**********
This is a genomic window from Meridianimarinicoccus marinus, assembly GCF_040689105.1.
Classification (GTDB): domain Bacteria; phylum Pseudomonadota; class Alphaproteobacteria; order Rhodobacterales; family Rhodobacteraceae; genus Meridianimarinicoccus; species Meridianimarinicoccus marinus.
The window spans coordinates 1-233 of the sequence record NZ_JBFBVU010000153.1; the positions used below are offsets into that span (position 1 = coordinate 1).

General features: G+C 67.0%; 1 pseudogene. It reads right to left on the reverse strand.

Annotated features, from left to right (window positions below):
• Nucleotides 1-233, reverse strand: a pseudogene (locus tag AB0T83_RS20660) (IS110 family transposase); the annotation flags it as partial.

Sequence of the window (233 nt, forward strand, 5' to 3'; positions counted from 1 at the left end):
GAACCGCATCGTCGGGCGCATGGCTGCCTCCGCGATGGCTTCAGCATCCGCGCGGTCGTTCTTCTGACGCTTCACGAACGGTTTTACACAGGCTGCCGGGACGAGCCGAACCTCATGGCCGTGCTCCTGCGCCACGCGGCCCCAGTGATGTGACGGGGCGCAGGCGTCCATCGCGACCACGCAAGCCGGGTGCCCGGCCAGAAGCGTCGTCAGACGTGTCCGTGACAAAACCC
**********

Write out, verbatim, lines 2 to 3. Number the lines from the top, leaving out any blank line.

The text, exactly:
Classification (GTDB): domain Bacteria; phylum Pseudomonadota; class Alphaproteobacteria; order Rhodobacterales; family Rhodobacteraceae; genus Meridianimarinicoccus; species Meridianimarinicoccus marinus.
The window spans coordinates 1-233 of the sequence record NZ_JBFBVU010000153.1; the positions used below are offsets into that span (position 1 = coordinate 1).